$4.00 – $13.50
Traced back to 3000 BC, Chives were once used by the Romans to treat sore throats. Some say that Chives are an aphrodisiac. Perhaps that’s why Siberians presented them to Alexander the Great for his upcoming marriage to Princess Roxanna.
Add to soups, salads, dressings, casseroles, and egg dishes. Serve as a garnish with baked potatoes. Chives are a member of the onion family.
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Dill Weed$4.25 – $14.25
A flavorful complement to foods, dill was also added to magic potions in the Middle Ages to protect homes and people from spells.
The flavor of dill has been described as citrus, fennel, and mint combined, and it’s best when added at the end of cooking to preserve the flavor. Add Dill Weed to salads, soups, fish and shellfish, vegetables and sauces.
Cayenne Chile Pepper$5.25 – $17.25
Named after the city in French Guiana & popular in the American South, Cayenne Chile delivers a powerful 40,000 – 100,000 Scoville Heat Units with very little added flavor. Use to add heat to any dish.
Lavender$4.75 – $15.75
The name Lavender, it is speculated, comes from the French “lavandre” and the Latin “lavare,” “to wash,” from its history of usage to freshen garments. Lavender has a pleasantly floral and astringent flavor.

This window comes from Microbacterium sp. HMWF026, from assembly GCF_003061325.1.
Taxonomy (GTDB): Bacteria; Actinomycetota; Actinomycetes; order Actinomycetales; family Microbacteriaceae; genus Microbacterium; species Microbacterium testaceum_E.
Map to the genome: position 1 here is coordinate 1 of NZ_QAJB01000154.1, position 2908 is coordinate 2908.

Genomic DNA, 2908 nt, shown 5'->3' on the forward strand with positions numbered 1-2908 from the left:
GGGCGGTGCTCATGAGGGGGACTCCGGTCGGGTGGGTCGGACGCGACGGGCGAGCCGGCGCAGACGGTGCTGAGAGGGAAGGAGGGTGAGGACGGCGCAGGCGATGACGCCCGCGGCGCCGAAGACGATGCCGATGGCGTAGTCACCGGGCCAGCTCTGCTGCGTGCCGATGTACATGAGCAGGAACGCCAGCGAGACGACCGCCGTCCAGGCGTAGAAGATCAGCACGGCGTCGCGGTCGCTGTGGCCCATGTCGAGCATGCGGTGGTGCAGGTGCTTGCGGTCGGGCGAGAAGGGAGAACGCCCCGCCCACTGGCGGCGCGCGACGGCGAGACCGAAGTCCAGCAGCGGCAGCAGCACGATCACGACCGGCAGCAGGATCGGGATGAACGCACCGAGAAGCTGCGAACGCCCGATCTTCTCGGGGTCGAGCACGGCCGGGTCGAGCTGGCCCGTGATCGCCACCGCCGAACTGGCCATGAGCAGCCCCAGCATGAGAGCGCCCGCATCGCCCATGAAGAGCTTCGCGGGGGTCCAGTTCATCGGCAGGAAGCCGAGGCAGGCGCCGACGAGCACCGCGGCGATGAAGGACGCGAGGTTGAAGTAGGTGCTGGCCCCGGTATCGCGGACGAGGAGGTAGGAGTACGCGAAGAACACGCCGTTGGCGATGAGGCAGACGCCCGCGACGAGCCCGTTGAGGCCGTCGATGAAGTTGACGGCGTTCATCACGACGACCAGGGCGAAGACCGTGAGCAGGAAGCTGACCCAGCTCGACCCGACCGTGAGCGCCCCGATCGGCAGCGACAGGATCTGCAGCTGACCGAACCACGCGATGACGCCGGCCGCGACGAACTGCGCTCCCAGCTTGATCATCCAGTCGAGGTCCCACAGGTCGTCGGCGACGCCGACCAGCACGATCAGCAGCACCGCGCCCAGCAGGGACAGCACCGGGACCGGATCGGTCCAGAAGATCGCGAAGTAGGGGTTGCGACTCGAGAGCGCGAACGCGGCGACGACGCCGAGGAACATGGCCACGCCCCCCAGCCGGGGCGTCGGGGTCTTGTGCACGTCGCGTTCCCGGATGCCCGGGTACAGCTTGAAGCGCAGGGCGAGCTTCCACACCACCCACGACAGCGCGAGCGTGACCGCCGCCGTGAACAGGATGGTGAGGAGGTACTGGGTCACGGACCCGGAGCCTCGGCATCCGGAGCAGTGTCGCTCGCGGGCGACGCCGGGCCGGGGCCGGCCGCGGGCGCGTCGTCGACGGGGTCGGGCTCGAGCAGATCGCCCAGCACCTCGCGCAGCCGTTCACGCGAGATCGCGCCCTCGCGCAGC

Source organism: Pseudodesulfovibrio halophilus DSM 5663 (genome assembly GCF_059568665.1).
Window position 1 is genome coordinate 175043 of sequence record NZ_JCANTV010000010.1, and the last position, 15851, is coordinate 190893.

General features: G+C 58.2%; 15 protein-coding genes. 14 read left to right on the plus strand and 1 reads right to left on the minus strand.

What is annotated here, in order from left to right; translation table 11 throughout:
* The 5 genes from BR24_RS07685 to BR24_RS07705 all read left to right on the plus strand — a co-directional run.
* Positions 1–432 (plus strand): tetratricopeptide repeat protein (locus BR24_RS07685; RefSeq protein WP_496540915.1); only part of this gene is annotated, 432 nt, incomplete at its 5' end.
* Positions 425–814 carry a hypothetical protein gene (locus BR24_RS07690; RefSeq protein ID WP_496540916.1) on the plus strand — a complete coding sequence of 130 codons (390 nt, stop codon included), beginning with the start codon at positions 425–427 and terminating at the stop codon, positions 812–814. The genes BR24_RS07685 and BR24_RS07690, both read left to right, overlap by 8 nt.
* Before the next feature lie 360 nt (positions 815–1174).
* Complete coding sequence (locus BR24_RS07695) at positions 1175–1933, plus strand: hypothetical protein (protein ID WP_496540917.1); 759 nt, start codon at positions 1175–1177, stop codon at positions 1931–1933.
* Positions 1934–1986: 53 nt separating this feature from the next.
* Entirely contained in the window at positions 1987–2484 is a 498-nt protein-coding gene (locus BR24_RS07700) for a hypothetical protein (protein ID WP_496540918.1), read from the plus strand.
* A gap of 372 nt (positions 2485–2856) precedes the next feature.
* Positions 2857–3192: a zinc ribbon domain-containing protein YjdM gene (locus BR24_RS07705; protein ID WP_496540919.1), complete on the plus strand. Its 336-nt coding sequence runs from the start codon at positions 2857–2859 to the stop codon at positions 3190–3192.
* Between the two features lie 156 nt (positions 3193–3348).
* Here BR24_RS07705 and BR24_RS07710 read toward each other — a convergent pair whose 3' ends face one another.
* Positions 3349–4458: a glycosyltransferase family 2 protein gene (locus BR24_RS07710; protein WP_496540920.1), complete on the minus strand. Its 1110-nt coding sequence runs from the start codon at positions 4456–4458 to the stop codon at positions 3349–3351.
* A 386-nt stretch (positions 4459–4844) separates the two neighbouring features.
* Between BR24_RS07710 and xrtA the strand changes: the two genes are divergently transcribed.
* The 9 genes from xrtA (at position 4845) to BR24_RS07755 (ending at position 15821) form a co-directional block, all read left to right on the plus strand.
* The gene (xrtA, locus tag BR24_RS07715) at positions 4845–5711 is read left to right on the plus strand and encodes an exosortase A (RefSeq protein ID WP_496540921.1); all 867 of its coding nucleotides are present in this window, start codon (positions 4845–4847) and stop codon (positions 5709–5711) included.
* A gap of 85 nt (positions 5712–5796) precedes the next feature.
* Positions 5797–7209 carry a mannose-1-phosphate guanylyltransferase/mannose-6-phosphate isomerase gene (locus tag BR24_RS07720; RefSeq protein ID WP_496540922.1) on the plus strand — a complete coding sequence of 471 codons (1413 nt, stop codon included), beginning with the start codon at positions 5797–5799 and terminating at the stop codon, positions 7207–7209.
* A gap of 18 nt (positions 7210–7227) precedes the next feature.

Bright blue flower pleasing to the eye & to the palate. Member of the Mint family, closely related to Rosemary. Used as a sleep-aid, anti-anxiety supplement, and also believed to aid with spasms that cause headaches. No caffeine ~ No aromatic oils. Just pure Lavender.
Marjoram$4.00 – $13.50
Marjoram is known to represent joy. In ancient Greece and Rome, wreaths of marjoram crowned newly married couples to bring them love, honor and happiness. In the Middle Ages, it was carried at weddings and displayed in bouquets.
Marjoram, cousin to Oregano, is similar in flavor but more delicate. The dried leaves are light to the touch and mild in taste. Uses: omelets & cheese dishes, beef, veal, lamb, patés, poultry, stews, soups, veggies, pasta and salads. [Marjoram]